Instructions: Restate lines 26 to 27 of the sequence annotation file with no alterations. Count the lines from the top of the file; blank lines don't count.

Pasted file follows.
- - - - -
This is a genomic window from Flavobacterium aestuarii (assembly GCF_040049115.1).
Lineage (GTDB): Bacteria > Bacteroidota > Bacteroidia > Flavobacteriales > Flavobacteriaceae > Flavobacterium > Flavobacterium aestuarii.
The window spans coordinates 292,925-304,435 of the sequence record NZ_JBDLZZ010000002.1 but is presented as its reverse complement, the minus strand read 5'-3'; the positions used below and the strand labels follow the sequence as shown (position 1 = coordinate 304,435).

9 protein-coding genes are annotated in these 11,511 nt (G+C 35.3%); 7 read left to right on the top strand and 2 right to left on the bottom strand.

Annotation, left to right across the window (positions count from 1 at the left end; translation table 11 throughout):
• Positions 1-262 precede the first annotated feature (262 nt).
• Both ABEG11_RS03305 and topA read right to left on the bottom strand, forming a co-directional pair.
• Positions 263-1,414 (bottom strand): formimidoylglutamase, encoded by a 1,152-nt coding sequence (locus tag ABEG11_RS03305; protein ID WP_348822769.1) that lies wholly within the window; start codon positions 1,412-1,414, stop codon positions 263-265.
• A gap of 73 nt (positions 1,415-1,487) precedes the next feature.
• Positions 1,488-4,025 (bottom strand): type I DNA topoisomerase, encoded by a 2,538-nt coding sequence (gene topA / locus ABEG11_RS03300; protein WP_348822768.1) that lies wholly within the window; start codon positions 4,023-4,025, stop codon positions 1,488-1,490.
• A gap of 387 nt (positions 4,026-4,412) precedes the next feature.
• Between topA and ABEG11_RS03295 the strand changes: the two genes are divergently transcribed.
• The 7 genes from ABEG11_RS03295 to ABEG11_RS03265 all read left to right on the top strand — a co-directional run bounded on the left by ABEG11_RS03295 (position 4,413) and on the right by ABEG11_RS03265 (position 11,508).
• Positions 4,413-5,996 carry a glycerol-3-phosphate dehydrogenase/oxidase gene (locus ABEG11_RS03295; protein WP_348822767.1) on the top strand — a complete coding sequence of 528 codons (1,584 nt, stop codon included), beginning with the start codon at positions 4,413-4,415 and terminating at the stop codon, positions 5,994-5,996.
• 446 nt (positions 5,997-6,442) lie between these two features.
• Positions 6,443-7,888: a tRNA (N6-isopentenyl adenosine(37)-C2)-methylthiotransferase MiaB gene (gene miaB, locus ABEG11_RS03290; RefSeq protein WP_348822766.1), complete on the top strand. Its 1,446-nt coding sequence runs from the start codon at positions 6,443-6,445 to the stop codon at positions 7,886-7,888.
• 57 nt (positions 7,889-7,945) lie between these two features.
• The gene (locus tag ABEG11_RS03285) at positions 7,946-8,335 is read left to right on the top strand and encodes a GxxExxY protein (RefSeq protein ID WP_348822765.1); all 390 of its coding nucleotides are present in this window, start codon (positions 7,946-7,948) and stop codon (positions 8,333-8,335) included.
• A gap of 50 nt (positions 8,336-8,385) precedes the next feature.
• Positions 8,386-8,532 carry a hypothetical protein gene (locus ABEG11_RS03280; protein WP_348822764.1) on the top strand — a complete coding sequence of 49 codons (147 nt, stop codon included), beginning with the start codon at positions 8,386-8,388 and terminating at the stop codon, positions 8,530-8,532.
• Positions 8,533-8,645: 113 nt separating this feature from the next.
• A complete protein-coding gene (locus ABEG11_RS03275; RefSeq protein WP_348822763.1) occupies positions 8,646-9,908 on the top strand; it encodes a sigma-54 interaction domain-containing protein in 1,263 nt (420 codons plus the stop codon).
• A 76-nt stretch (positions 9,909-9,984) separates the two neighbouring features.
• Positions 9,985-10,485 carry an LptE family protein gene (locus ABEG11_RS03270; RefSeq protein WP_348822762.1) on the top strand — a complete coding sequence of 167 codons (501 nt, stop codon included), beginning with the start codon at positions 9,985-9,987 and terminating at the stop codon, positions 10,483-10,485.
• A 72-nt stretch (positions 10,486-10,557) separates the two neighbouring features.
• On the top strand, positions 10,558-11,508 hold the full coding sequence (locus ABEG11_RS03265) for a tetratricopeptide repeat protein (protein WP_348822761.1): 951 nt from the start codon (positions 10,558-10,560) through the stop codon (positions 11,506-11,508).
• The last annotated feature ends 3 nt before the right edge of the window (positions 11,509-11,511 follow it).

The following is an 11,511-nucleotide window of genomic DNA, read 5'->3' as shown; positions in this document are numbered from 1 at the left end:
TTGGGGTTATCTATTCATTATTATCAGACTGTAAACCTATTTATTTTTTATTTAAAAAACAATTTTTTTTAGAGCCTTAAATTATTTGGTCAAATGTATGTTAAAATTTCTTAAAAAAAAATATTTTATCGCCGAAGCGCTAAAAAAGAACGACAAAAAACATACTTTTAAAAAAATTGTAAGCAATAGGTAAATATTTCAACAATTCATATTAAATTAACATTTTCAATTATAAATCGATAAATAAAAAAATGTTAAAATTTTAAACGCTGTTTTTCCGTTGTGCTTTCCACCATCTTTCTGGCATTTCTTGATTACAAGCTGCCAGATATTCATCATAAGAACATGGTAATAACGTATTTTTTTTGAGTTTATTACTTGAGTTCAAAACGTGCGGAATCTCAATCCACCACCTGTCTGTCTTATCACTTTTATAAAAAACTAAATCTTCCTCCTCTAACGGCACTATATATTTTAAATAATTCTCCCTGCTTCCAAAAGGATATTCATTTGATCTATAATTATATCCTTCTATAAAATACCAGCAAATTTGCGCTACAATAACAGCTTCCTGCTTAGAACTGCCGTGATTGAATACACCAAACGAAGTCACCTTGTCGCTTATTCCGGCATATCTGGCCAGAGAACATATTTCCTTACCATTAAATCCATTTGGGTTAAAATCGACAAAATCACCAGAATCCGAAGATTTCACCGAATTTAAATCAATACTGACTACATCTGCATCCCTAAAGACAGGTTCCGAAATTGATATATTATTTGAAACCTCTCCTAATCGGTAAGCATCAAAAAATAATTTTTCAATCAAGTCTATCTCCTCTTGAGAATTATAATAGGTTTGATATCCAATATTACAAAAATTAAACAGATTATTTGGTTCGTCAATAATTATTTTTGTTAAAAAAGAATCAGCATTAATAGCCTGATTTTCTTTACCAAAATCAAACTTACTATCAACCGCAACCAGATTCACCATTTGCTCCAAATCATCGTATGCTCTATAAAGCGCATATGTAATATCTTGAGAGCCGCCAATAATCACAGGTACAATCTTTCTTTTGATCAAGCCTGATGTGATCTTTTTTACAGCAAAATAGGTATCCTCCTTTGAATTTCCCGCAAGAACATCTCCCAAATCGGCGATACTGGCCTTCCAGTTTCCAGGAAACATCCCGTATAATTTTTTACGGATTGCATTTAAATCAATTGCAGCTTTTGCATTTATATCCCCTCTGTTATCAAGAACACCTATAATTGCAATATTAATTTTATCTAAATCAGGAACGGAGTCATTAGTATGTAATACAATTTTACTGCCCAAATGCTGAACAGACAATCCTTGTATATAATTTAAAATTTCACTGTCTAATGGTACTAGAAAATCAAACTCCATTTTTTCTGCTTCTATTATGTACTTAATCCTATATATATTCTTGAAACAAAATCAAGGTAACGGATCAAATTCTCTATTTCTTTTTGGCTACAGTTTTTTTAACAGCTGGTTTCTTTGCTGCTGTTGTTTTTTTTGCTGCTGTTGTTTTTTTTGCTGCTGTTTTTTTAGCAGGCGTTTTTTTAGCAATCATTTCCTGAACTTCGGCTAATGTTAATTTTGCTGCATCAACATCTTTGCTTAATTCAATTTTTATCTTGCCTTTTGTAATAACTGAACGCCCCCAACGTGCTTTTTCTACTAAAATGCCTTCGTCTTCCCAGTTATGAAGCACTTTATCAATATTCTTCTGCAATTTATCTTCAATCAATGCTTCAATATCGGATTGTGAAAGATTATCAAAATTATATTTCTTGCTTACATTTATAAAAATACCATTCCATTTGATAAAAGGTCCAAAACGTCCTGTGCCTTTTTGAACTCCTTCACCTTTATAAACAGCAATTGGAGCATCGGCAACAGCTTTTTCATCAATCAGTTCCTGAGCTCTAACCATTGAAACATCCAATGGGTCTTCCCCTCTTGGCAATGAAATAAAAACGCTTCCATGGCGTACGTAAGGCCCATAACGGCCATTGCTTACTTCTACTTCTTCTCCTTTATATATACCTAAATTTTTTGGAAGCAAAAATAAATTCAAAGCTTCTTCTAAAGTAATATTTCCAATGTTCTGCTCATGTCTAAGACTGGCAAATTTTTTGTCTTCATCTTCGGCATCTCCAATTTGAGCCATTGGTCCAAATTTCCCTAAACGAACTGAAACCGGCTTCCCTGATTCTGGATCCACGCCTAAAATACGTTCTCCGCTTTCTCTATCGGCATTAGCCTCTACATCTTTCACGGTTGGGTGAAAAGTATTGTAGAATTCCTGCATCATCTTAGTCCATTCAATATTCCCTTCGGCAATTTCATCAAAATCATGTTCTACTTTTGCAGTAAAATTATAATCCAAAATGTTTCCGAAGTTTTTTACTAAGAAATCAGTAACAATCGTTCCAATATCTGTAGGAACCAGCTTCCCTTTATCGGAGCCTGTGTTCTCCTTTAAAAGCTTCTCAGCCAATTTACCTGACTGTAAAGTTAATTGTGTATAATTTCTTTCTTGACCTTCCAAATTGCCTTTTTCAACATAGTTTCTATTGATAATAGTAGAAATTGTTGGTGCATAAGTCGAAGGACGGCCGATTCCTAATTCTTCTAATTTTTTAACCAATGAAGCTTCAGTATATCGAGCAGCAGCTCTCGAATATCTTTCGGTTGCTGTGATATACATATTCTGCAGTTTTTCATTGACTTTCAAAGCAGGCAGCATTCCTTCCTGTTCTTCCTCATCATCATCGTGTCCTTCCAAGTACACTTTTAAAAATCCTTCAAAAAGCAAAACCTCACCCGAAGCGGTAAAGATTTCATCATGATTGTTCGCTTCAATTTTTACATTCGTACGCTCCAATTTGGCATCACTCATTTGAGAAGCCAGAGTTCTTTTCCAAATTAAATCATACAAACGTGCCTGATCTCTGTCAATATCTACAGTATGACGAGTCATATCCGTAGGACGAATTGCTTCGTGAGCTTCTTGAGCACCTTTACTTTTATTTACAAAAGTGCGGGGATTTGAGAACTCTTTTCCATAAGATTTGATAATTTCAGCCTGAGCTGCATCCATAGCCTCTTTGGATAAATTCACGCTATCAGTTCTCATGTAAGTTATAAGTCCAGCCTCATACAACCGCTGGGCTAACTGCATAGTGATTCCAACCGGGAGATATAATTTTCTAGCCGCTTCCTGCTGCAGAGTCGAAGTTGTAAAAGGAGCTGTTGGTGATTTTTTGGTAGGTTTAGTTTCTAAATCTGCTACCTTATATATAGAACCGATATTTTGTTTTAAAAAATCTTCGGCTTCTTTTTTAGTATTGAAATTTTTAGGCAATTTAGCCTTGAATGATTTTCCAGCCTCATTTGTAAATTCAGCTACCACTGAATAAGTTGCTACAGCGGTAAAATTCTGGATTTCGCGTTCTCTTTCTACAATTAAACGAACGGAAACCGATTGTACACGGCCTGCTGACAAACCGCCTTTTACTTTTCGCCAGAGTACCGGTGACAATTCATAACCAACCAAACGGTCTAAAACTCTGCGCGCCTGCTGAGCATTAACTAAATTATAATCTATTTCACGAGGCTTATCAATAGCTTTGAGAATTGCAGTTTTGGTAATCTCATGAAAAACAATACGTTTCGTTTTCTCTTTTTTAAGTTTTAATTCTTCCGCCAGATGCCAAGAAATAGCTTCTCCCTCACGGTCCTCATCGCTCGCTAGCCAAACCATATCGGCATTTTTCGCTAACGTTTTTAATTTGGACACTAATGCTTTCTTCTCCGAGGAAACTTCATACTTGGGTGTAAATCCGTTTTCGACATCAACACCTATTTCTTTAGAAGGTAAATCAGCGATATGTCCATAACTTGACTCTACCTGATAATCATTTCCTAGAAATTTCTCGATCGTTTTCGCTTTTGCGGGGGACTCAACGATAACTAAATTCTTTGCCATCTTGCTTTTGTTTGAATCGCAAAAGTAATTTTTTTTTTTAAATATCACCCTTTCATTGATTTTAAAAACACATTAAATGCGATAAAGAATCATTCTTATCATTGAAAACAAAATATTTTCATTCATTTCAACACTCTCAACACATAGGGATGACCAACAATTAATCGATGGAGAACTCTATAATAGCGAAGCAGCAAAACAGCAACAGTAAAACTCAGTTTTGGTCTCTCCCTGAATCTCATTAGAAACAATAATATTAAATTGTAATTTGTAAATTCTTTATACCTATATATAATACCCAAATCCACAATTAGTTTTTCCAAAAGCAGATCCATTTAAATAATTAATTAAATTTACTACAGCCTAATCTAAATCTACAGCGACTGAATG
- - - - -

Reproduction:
• On the top strand, positions 10,558-11,508 hold the full coding sequence (locus ABEG11_RS03265) for a tetratricopeptide repeat protein (protein WP_348822761.1): 951 nt from the start codon (positions 10,558-10,560) through the stop codon (positions 11,506-11,508).
• The last annotated feature ends 3 nt before the right edge of the window (positions 11,509-11,511 follow it).